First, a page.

Even in the post-superpower era, US elections are the most-followed global political event for market participants.
In this extraordinary year, fears of delays and legal challenges have driven volatility, while the ghosts of 2016’s polling failure undermine confidence in forecasting methods. Conspiracy theories abound: Trump’s diagnosis is a hoax, designed to boost sympathy. Or conversely, a staged “speedy recovery” would serve to justify pandemic scepticism.
The fact that such theories have entered the mainstream dialogue for sophisticated investors highlights how far trust has plummeted —heightening the risk of a market surprise.
US elections are unlikely to resolve this political uncertainty, but they can help clarify the direction of travel.
The conventional wisdom surrounding US elections and financial market impact is closer to superstition than fact. Republican victories are good for the S&P and keep the US deficit low, while Democrats are the party of tax and spend — the thinking goes.
These tired stereotypes largely reflect the Reagan-era political and generational biases of Wall Street itself. Now, the most important policies for investors are not set by the White House, but by the US Federal Reserve. And in an environment where political ideology has become blurred and the terms “left” and “right” mean less, the most important policy driver is public opinion — the Vox Populi — not party affiliation.
Perhaps the most important variable in the final weeks of the race is also the least “knowable”: President Trump’s medical condition and his capacity to continue campaigning. Even so, a postponement of the election is highly unlikely, given that early voting has been taking place for weeks, and would also require agreement by a divided Congress.
So the US election is likely to proceed on 3 November with the current ticket, but with more attention than usual to the VP candidates, making tonight’s debate between Kamala Harris and Mike Pence considerably more consequential. The rate of “October surprises” has been fast and furious, with room for more to come.
Although the risk of an “election malfunction” is higher than ever, the peculiarities of the US electoral college and timeline for reporting means that a result on election night is the still most likely outcome.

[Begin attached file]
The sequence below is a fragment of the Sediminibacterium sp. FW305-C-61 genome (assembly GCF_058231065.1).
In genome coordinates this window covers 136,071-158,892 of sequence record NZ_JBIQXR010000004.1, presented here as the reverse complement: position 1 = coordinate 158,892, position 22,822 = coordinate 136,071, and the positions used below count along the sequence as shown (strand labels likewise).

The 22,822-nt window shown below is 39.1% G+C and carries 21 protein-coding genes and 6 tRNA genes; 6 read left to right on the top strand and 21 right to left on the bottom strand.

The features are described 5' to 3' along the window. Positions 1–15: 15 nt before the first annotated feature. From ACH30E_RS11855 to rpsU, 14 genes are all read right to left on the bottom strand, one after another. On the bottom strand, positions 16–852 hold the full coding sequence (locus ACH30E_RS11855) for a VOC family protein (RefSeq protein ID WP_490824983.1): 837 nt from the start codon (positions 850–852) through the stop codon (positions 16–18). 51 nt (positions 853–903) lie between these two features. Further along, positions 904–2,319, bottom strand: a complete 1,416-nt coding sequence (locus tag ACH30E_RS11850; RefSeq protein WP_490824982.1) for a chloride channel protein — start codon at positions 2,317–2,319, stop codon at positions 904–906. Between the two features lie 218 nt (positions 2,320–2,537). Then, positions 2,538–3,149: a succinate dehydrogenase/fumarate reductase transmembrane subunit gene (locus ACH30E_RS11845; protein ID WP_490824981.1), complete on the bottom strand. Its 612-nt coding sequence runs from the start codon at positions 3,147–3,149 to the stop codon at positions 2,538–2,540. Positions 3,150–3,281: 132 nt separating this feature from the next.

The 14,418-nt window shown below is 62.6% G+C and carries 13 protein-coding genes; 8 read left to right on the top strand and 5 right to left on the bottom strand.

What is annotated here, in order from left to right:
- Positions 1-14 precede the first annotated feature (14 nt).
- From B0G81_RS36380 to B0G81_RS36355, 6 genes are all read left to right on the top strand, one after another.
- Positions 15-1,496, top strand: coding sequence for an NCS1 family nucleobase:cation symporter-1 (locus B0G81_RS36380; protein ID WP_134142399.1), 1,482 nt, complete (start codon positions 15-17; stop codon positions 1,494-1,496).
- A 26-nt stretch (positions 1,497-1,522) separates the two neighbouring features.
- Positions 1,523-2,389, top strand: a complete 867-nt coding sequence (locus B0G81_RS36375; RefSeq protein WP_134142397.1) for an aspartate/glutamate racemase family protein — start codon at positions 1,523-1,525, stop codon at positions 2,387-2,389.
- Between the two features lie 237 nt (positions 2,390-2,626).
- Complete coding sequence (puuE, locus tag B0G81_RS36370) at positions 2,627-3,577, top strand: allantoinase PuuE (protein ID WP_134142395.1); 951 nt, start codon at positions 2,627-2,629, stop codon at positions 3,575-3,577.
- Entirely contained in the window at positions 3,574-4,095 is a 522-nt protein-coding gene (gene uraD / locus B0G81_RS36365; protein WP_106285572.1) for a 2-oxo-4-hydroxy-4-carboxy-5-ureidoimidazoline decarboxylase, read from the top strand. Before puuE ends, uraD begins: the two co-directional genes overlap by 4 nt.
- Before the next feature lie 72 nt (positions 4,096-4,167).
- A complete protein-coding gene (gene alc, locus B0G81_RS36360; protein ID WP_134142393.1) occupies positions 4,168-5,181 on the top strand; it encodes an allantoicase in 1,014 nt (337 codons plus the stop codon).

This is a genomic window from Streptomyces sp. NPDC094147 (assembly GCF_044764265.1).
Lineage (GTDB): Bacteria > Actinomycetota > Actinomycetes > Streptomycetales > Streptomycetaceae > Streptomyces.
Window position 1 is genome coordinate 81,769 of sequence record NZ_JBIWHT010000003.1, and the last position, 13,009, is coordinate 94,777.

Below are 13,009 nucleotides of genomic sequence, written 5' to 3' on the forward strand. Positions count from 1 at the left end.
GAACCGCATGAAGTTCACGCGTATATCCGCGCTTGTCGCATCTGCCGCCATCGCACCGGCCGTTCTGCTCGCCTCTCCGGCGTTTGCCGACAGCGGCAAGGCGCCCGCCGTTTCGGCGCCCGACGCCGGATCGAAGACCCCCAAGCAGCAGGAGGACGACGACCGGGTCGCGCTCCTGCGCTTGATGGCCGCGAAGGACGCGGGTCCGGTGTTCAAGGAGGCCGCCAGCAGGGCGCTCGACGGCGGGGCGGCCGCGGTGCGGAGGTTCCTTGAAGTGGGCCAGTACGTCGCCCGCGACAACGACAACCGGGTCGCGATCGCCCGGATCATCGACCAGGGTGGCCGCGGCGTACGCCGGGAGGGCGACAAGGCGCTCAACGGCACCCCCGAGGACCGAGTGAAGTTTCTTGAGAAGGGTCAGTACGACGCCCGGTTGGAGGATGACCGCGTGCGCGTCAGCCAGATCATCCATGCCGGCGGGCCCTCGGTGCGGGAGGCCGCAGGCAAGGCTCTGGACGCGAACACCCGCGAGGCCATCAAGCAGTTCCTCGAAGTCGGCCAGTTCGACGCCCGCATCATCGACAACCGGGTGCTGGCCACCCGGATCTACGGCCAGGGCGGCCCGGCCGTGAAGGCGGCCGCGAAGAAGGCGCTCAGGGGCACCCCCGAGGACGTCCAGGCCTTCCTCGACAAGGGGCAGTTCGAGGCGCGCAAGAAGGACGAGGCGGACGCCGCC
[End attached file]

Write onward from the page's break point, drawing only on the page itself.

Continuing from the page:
President Trump retains a path to victory, especially if he can win electoral college vote-heavy Florida and Ohio. However the momentum is not going in Trump’s direction — between Joe Biden’s sizeable post-debate polling bounce and the anaemic state of the US recovery.
More plausible — and, indeed, what prediction markets are currently anticipating, is a Biden victory. But in order to avoid a disputed outcome, Biden cannot simply win — the margin of victory would need to be sizeable, and consolidated fairly early in the process. The worst outcome from a market perspective would be a close victory by either candidate, which would pave the way for delays and a possible Supreme Court challenge — a court that is currently split 4-4 as the confirmation of Amy Coney Barrett has yet to take place.
With expectations for a legitimate US election and peaceful transfer of power so low, any clear result is likely to trigger a relief rally in markets. Despite financial markets’ historic suspicion of Democratic presidents, in the new normal, a Biden victory is less likely to cause a sell-off, mainly because it is what investors are expecting, but also because of a shift in perception. The “plain vanilla” Democrat Biden is perceived to be is less likely to inflame global trade tensions and can be expected to return the White House to a more predictable policy trajectory.
The bigger mark of a change in trend from Wall Street would come in the event of a “clean sweep” victory for Democrats in the White House and control over Congress. Historically, this outcome would trigger spending fears, but in the current context, a congressional majority would mean that pandemic-fighting legislation is more likely to pass, reducing the risk of future market meltdowns.
Main image credit: Getty